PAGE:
Not winning West Tyrone would not be a disaster…as FF could position it as early days (and disengage if hey thought there were going to look stupid prgogressing with the plan)

    A win though would changes the momentum significantly. It means leaving Belfast for the longer term – but so be it. As DK would out it ” SF are largely a party of the urban and rural poor” This move reinforces that.

    On the reverse side – doing nothing will leave leaves five SF Wstminster seats along the border belt, no long term partner for FF north of the border, and SF with the chance of 2 TD’s in Donegal next time around, as the Bertie factor will no longer be in play.

    An active strategy by FF may take SF to one TD, the do nothing may leave SF with 7 TD’s. The smoke and mirrors, up North may be hiding the real prize of consolidation of FF stranglehold down south.

    I am struggling to see how this would split the SDLP if it starts with a lose association – and a split now would leave more, than the rump that would be left be after the next Westminster elction.

  • rural deweller

    Pia Lugum
    I too heard about Armstrong’s poor performance at the Rainey [edited by moderator play the ball not the man].His call for unionist unity must be someone elses idea.
    Why he now wants to talk to the “chuckle chumps” I will never know.The Dups have sold their soul for “twenty pieces of silver” just as Big Ian put power before god.Watching and listening to what McCrea does.

  • páid

    Malcolm,

    Your view of the situation is more or less mine.

    Class politics and Socialism never had the roots of dark, satanic mills in Ireland, outside of Belfast.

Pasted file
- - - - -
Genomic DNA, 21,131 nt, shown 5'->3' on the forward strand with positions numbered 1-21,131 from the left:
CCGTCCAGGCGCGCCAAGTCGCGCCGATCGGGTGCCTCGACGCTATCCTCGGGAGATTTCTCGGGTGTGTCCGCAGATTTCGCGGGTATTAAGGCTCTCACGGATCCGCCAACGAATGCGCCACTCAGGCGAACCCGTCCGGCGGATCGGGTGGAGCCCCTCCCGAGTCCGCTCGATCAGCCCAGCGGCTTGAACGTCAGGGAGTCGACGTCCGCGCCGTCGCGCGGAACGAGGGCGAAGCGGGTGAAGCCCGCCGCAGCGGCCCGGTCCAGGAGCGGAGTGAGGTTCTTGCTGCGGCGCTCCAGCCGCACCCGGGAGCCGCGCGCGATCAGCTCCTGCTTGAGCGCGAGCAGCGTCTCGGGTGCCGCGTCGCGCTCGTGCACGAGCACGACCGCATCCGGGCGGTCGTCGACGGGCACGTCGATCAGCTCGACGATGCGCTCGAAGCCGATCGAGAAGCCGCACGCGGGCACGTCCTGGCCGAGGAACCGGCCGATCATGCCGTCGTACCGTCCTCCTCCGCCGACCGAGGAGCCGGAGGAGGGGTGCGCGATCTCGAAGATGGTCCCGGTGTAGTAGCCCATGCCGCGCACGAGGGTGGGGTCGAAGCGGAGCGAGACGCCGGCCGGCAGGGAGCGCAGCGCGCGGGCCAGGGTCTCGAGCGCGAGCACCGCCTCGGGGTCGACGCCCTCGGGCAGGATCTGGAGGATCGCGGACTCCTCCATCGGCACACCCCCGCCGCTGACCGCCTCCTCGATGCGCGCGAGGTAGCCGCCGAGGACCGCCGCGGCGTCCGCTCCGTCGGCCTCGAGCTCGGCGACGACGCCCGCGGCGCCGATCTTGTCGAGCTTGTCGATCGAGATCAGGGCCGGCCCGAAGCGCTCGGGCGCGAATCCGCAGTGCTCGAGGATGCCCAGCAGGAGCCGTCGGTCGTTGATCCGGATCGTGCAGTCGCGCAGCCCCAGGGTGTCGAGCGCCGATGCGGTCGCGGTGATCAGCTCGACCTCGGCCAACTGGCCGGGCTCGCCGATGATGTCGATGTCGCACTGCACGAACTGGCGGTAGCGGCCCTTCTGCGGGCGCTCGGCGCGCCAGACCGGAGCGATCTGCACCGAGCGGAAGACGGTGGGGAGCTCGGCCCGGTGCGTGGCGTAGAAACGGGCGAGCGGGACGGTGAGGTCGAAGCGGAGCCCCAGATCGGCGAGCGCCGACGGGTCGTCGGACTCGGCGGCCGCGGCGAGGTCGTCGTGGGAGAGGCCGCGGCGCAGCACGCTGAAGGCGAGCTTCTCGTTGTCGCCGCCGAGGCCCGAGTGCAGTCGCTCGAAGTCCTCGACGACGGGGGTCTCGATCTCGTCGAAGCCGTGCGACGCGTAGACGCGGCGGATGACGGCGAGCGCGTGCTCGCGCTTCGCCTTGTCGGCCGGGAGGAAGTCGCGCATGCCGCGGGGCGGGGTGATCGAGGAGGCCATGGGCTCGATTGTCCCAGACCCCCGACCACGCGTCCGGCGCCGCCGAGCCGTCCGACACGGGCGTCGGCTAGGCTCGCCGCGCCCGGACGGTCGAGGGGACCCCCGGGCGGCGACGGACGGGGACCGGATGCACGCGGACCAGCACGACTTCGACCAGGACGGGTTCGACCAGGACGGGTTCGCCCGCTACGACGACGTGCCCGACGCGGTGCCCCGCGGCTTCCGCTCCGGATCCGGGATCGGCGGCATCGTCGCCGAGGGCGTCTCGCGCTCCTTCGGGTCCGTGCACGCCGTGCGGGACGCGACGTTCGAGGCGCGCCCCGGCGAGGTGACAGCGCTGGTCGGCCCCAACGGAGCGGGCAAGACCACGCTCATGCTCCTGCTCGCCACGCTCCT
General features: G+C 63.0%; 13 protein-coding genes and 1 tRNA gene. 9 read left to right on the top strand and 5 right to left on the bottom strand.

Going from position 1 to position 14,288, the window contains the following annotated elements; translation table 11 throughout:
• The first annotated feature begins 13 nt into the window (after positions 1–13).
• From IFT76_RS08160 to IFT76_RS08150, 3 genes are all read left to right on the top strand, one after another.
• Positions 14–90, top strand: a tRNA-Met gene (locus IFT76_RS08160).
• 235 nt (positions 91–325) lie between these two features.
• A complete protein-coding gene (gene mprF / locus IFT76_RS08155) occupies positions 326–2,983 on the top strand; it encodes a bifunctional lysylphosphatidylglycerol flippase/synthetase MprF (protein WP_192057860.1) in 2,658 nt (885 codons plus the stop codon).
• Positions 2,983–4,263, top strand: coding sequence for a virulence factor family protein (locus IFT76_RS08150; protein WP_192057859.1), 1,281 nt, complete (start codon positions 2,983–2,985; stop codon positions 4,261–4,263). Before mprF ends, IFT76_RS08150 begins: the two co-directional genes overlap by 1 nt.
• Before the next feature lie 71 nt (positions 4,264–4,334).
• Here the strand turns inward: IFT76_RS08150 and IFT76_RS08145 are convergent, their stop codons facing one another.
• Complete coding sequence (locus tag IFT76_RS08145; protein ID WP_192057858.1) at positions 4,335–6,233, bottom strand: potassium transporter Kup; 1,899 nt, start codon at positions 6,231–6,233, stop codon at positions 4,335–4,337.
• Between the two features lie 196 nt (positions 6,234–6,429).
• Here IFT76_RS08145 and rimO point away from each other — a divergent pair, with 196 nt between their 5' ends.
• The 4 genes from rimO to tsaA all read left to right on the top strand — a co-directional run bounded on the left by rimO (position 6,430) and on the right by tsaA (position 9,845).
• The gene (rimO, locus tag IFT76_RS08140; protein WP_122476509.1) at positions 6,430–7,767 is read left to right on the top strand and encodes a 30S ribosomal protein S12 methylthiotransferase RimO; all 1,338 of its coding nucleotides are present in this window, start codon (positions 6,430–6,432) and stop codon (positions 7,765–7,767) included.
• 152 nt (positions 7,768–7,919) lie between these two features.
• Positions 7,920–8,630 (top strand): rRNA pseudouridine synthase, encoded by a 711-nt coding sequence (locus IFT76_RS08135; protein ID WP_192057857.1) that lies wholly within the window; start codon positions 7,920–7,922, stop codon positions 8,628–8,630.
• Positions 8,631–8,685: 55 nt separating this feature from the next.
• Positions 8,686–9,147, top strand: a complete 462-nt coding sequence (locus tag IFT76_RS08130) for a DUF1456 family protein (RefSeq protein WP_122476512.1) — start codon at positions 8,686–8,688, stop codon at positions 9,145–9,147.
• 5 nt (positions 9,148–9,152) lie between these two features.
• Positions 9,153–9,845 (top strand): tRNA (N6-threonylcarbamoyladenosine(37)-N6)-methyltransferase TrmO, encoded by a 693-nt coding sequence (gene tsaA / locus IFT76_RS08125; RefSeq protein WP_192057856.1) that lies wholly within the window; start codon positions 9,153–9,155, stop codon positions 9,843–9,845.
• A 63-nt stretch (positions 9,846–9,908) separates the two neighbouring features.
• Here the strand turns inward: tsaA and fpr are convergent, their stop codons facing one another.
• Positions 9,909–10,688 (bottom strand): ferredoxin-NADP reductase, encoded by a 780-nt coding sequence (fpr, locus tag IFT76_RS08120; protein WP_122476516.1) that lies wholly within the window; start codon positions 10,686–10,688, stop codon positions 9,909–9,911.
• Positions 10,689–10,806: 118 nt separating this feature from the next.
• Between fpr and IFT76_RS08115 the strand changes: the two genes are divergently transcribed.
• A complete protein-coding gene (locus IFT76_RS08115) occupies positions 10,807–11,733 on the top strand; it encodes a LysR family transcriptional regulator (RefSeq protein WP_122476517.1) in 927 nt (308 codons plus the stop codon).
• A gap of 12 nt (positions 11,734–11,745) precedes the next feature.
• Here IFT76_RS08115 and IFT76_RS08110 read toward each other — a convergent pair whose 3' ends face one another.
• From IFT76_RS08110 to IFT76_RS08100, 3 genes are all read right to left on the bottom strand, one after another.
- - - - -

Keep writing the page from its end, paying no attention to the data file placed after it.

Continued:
And I agree that FF, like the plain people of Ireland have always had a strong communitarian streak, forged in the 19th Century land struggle perhaps, and threatened today by the tiger.

    A good example of FF outperforming Labour IMO is the current Limerick renewal situation, where whole sink estates are being completely knocked and rebuilt.
    Not hamstrung by ideology, not tolerant of criminals, and not short of money from the economy, stunning amounts are to be spent in order to get the place contributing instead of draining.

    Labour would send in social workers, the Tories would send in more police, FF have the commonsense approach.

    I don’t vote for them BTW!

    And I realise my statements are omnibus and tabloidy, put that down to laziness. I admire your erudition.

  • Bretagne @ 07:04 PM:

    Yes, I see where you’re going to; and it has some logic.

    On the other hand, I had a quick flick at the May 2007 figures. SF’s problem was that they could not attract the transfers, virtually anywhere. As long as the electors were offered alternative routes for their later preferences, they took them.

    That leaves SF with two options: